It should be noted that the U-Point technology works because of its intellegently graduated selection, which is quite different from the "hard-edge" selection that is, for example, the PhotoShop default.  IOW, it does NOT "select only those parts of the picture you want to work on".  The utility of "U-Point" is shared by Aperture's Brushes:  it applies the adjustment to the _area_ selected, not to the "objects" selected.  The genuis of U-point is that the gradation between "selected" and "not selected" is intellegently calculated.  Aperture's Brushes, OTOH, require (or, as the case may be, allow) the user to apply his/her own intellegence to create the gradated brush mask.  IME, a feathered brush mask is surprising effective (I was surprised).

     

    Kirby.

     

    Message was edited by: Kirby Krieger - overstated the case; corrected.

  • Kirby Krieger Level 6 Level 6 (11,550 points)
    Currently Being Moderated
    Oct 15, 2013 6:24 PM (in response to léonie)

    leonieDF wrote:

     

    The exposure adjustment brick will lighten the whole image, so this does not help in your situation.

     

    Try to use the brushes (e.g. the Dodge brush), or use selective adjustments.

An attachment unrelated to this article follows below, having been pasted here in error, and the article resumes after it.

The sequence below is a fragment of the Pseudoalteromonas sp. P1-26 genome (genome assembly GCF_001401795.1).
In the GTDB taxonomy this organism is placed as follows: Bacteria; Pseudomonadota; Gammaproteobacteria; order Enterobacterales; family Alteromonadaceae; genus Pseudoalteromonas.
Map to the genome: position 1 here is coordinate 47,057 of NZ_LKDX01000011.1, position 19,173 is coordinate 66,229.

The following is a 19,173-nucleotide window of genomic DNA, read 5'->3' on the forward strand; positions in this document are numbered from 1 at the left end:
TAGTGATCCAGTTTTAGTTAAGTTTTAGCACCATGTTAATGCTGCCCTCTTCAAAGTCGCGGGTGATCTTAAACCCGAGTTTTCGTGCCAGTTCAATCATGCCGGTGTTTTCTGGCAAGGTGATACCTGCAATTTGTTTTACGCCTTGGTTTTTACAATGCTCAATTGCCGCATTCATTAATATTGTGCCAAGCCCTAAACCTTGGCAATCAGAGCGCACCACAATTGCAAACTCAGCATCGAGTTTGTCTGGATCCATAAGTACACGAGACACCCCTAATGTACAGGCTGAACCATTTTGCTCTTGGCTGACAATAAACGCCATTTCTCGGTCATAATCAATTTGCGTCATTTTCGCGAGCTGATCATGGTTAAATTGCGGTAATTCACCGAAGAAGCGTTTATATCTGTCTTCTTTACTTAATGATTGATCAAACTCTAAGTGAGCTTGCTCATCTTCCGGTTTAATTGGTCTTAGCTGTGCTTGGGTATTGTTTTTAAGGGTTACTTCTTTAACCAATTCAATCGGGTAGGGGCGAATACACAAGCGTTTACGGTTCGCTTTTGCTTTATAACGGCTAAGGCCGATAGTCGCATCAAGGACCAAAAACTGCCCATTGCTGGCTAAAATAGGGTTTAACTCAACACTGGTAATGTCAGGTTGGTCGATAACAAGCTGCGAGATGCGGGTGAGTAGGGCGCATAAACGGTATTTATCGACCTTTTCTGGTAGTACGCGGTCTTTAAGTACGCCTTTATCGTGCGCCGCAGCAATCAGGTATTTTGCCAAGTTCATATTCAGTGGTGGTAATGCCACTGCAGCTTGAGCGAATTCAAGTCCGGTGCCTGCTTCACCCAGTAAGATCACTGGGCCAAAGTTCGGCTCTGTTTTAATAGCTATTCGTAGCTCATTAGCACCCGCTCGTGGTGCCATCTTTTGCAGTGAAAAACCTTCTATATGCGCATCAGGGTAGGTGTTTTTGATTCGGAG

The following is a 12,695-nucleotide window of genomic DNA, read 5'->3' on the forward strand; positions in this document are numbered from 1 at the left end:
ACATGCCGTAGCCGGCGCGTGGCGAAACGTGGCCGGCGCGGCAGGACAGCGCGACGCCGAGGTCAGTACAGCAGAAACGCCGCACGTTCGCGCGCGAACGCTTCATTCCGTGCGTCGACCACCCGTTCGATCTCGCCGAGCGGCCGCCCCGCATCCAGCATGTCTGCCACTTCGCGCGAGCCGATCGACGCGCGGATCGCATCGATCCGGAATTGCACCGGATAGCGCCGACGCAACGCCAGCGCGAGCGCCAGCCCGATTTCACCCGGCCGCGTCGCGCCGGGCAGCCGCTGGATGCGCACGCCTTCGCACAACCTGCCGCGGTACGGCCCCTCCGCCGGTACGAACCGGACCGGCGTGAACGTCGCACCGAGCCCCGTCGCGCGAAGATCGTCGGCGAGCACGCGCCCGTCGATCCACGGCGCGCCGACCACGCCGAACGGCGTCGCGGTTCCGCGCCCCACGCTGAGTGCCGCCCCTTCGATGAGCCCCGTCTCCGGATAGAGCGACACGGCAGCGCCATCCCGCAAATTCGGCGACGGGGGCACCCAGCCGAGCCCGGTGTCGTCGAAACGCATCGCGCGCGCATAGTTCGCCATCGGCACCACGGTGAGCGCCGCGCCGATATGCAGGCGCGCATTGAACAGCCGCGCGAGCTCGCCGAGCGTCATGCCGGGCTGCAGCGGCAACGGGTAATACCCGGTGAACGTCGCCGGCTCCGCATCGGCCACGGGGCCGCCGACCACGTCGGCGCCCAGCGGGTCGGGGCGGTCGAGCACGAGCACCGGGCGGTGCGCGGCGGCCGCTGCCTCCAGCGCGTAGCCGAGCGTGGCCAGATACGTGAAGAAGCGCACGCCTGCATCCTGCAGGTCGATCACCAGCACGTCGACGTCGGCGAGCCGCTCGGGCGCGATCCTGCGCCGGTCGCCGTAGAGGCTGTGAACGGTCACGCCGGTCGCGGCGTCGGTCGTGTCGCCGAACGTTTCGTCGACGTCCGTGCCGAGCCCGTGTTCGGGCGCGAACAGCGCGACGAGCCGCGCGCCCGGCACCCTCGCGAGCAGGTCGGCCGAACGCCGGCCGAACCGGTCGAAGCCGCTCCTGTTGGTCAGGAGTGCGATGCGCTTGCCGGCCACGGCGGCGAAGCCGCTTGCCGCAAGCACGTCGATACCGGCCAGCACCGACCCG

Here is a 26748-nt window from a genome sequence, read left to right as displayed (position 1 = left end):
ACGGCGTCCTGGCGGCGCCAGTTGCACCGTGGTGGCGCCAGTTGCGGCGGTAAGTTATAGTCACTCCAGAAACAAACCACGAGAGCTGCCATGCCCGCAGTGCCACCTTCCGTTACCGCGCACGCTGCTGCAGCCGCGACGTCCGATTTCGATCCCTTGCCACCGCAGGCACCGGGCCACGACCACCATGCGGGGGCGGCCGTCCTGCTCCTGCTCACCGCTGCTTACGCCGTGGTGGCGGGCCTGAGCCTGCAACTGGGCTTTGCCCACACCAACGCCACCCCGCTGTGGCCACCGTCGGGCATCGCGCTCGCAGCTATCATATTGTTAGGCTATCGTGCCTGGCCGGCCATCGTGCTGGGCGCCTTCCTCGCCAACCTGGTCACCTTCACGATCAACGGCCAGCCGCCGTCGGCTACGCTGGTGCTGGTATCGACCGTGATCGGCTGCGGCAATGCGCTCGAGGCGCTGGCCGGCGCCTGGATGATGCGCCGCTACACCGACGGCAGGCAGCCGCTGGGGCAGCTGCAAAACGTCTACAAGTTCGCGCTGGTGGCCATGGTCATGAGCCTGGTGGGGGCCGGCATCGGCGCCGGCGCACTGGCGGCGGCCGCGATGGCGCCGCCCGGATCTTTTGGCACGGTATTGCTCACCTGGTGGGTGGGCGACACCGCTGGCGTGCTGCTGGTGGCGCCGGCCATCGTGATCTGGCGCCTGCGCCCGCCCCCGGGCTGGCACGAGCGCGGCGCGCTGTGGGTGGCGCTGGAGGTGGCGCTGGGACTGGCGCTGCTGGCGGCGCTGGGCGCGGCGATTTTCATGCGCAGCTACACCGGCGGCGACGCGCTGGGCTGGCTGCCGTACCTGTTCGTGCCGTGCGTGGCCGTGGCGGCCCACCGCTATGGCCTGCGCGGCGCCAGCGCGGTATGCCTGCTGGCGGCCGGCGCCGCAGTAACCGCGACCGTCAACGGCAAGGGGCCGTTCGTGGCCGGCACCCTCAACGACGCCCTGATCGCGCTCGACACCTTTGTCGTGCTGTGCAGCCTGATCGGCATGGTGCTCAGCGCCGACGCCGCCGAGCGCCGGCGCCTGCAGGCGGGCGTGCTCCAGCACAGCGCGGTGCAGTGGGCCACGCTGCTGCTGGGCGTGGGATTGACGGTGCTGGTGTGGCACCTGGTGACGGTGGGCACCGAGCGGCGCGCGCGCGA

For example with the "Color" brick you could sample the hue of the skin tone (with the eye dropper) and use the luminance slider to lighten all pixels with the same hue as the skin tone.

     

    If all the faces are too dark, because they are in the shadow, the "Highlights and Shadows" brick might work as well. Try to increase the value of the "shadows" slider. If you are lucky, this will mainly lighten the faces.

    All excellent suggestions.  Note (OP ) that you can brush on each of the Adjustments Léonie suggests, and that you can have multiple instances of each of them.  You could, for example, brush Highlights and Shadows onto on face, create a new Brick, brush a different parameter of adjustment onto the next face, and repeat for each face.

  • Thomas Emmerich Level 4 Level 4 (3,470 points)
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    Oct 16, 2013 9:01 PM (in response to léonie)

    I frequently "wish" I could brush in the exposure brick. Maybe Aperture will add it in some future wishful update. I recently discovered that brushing in exposure can be done in that other DAM that's part of Photoshop CC for Photographers.

  • rommelfromjeddah Calculating status...
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    Oct 19, 2013 1:45 AM (in response to buzzy7015)

    You may also use the Curve. Set it to Luminance to adjust your exposure on a selected area. When in Curve brick, it has this pick button to select which area you want to apply the effect.

     

    From the selected area, a point appeared on the curve line corresponding on the area on the image you pick. Then adjust accordingly the curve line upward to increase the highlights, downward to apply more shadows.

     

    From this action, a global adjustment will occur, it's normal.

     

    Now, select the Gear symbol button and select " brush your adjustment in ". Apply your brush to the selected part of the image.

     

    Hope it helps.